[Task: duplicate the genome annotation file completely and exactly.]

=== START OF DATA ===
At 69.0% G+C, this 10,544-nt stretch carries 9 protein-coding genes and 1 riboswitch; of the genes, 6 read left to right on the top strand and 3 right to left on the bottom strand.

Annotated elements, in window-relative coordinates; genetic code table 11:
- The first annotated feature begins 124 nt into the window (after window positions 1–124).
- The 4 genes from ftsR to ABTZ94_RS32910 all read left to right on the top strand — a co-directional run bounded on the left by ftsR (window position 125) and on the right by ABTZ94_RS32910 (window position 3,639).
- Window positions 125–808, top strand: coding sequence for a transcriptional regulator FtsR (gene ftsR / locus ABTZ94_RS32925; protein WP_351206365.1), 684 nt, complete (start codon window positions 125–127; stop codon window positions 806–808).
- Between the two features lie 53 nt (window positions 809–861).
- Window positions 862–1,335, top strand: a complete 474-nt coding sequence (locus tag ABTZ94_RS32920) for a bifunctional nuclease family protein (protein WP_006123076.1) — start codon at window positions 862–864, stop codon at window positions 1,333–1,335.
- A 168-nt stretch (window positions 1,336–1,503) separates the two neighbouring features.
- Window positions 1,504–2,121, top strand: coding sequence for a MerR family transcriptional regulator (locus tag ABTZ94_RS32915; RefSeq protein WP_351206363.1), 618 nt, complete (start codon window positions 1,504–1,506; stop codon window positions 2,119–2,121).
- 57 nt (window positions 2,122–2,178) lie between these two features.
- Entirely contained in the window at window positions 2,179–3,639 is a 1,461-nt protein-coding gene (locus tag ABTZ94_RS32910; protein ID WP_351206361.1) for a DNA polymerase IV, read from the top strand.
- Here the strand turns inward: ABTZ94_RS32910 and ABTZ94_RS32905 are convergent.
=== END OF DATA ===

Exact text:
At 69.0% G+C, this 10,544-nt stretch carries 9 protein-coding genes and 1 riboswitch; of the genes, 6 read left to right on the top strand and 3 right to left on the bottom strand.

Annotated elements, in window-relative coordinates; genetic code table 11:
- The first annotated feature begins 124 nt into the window (after window positions 1–124).
- The 4 genes from ftsR to ABTZ94_RS32910 all read left to right on the top strand — a co-directional run bounded on the left by ftsR (window position 125) and on the right by ABTZ94_RS32910 (window position 3,639).
- Window positions 125–808, top strand: coding sequence for a transcriptional regulator FtsR (gene ftsR / locus ABTZ94_RS32925; protein WP_351206365.1), 684 nt, complete (start codon window positions 125–127; stop codon window positions 806–808).
- Between the two features lie 53 nt (window positions 809–861).
- Window positions 862–1,335, top strand: a complete 474-nt coding sequence (locus tag ABTZ94_RS32920) for a bifunctional nuclease family protein (protein WP_006123076.1) — start codon at window positions 862–864, stop codon at window positions 1,333–1,335.
- A 168-nt stretch (window positions 1,336–1,503) separates the two neighbouring features.
- Window positions 1,504–2,121, top strand: coding sequence for a MerR family transcriptional regulator (locus tag ABTZ94_RS32915; RefSeq protein WP_351206363.1), 618 nt, complete (start codon window positions 1,504–1,506; stop codon window positions 2,119–2,121).
- 57 nt (window positions 2,122–2,178) lie between these two features.
- Entirely contained in the window at window positions 2,179–3,639 is a 1,461-nt protein-coding gene (locus tag ABTZ94_RS32910; protein ID WP_351206361.1) for a DNA polymerase IV, read from the top strand.
- Here the strand turns inward: ABTZ94_RS32910 and ABTZ94_RS32905 are convergent.